My daily walk

posted in: Life in Ethiopia | 0

Not every day perhaps, but most; a step by step account of the trip from apartment to Film School:

First important step is remembering to double-lock the apartment door before going down the nine flights of stairs.  I forgot once, having rehearsals on my mind, but remembered at the bottom of the stairs… so had to plod back up.  Then out through the yard, past the guard-dog on a chain (permanently, I fear.)  He’s not scary at all, but goes absolutely bananas whenever a stranger comes in, but has an excellent memory, for after one encounter he just carries on dozing.

Along the dusty track lining the valley, with the concrete drainage pipes stacked up on the side, then around the corner and past the mini-market, before a sharp right turn and up the hill to the main road.  It is on this stretch that I nearly always meet the family in the photo above, sitting on the ground in the same spot.  I have developed something of a relationship with them, the oadies smiling and waving, while with the little girl we have developed from lots of hellos and bye-byes, to high fives, to dancing, to a hug, to showing me her drawing book.  One of the things I like most about them is that none of them have made any indication of wanting money… and as a consequence I gave them a relatively generous donation recently.

Then turn right at Angla Burger on the main road, past my favourite ATM – it always says Good morning or Good afternoon Mr C D Walters, and offers a larger maximum amount – then picking my way along the broken pavement, past the ranks of shoe-shine boys, (and men.)  Then past the swanky new News Agency Office, with the beautifully tended flower bed outside, and then the almost derelict old News Agency offices next door, and weaving through the permanent line of cars queuing to get into the petrol station.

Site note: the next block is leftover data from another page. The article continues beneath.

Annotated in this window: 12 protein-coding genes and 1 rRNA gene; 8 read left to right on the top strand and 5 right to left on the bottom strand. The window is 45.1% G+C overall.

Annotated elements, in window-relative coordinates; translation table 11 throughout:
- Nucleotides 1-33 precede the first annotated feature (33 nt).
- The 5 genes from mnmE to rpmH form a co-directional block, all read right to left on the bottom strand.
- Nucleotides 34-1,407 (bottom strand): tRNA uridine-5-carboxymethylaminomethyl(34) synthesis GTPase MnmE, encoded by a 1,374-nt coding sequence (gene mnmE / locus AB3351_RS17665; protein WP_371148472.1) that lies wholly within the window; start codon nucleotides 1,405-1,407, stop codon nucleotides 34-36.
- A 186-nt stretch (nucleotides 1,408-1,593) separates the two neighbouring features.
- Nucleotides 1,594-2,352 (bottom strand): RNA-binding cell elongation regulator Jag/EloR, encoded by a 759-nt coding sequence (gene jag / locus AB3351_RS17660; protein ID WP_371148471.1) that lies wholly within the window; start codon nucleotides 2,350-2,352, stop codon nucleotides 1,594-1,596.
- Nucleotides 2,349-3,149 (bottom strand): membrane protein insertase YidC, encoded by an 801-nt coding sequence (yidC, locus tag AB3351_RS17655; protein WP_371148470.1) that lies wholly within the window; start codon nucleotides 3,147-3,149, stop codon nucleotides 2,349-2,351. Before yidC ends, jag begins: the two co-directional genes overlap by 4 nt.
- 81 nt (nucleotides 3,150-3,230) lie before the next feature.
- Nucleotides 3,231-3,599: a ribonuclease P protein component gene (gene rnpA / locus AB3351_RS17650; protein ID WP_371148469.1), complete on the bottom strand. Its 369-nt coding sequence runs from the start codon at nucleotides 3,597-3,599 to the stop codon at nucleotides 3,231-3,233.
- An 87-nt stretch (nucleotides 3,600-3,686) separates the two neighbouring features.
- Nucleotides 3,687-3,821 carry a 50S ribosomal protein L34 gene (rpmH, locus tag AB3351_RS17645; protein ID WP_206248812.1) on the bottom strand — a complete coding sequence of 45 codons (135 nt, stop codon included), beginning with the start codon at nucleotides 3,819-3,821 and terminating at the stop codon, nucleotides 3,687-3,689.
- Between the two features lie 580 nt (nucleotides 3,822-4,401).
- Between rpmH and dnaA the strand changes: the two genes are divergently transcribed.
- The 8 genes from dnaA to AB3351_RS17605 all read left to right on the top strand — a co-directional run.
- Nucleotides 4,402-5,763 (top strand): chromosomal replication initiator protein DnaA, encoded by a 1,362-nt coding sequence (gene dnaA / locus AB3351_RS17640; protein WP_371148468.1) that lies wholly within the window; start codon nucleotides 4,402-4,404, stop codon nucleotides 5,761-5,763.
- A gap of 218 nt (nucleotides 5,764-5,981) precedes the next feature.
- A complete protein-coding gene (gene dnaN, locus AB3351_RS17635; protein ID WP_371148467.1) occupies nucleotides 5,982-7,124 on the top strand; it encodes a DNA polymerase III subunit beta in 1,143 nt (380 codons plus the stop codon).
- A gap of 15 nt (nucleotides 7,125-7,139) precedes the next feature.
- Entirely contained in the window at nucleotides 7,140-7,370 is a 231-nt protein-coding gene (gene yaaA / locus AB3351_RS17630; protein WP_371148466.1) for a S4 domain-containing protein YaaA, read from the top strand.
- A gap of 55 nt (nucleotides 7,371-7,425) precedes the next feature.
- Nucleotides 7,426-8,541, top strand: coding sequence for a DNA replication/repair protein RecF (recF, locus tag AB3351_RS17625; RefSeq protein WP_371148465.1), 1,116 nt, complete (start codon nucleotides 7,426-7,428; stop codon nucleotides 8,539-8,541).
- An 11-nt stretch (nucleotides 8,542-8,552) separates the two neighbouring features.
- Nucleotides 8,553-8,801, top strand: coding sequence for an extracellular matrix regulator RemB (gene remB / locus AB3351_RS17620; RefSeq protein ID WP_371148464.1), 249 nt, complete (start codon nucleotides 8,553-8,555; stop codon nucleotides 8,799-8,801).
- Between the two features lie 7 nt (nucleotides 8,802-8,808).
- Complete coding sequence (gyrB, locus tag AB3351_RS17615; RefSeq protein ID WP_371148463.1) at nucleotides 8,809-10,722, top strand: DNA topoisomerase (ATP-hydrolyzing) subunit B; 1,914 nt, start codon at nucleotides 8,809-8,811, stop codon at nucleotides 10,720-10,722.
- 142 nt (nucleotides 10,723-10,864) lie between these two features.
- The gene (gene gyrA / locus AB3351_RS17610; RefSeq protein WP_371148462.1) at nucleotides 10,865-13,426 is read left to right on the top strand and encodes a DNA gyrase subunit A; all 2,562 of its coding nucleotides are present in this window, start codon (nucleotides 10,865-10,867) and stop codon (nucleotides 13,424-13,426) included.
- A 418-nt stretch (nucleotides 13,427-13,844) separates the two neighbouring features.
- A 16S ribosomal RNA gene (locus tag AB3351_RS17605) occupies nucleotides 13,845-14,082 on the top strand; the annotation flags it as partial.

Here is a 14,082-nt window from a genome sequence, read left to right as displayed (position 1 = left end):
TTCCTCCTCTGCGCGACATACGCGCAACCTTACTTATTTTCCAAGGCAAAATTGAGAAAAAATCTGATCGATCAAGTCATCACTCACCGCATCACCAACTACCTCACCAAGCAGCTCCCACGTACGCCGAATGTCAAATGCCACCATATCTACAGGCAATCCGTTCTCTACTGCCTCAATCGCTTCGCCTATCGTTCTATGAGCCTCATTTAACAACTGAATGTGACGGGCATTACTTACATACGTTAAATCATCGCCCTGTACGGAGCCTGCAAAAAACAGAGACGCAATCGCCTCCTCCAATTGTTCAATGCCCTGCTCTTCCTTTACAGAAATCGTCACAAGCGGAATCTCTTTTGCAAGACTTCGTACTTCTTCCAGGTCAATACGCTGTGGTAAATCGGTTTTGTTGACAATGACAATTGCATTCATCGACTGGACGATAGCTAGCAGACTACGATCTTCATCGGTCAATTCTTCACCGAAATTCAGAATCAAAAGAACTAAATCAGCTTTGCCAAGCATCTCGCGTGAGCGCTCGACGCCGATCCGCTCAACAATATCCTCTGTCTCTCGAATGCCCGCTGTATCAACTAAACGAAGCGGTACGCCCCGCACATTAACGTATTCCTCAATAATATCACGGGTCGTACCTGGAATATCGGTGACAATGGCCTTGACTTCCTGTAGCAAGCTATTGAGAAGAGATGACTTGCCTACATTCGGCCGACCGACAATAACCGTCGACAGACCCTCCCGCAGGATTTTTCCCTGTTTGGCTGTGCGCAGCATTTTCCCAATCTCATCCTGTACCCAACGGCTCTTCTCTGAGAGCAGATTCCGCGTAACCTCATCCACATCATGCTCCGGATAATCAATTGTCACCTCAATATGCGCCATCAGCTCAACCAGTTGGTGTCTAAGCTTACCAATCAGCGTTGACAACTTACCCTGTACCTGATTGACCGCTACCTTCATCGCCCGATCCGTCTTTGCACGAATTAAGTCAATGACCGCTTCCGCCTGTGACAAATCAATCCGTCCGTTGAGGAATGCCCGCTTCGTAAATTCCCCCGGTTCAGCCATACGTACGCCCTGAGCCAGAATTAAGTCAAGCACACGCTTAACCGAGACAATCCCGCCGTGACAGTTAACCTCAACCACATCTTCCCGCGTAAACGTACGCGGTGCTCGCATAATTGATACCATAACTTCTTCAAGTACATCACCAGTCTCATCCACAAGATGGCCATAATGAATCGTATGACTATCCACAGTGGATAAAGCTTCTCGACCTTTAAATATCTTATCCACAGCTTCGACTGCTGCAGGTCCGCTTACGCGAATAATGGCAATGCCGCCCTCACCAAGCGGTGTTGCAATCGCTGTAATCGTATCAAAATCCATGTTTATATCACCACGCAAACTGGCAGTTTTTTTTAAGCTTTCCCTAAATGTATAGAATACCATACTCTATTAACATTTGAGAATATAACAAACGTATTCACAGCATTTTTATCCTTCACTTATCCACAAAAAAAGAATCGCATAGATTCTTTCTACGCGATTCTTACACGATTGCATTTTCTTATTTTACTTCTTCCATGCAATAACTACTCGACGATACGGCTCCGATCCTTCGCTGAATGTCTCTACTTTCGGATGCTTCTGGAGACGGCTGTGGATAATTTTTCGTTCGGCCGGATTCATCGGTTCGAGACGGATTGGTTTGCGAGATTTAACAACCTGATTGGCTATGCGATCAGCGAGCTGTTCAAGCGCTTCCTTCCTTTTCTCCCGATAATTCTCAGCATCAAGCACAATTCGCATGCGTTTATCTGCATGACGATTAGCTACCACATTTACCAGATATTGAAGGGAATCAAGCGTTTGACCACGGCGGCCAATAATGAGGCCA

A bit of a hike to Arat (Four) Kilo roundabout, to cross the major road coming into it, almost (though not quite) like a natural – wait for the merest gap, then step out and keep moving, rather than playing will he/won’t he with the motorists (while I at least am always keeping a wary eye out for the ones who quite clearly are not going to stop.

And then it is just another couple of hundred yards to the Film School building, entered via an unprepossessing door at the side of a shop selling embroidered cloaks, and up the 89 steps to the top floor.  At which point, I regain my breath, then treat myself to a biscott, a delightful plain savoury roll that I dunk in my coffee.

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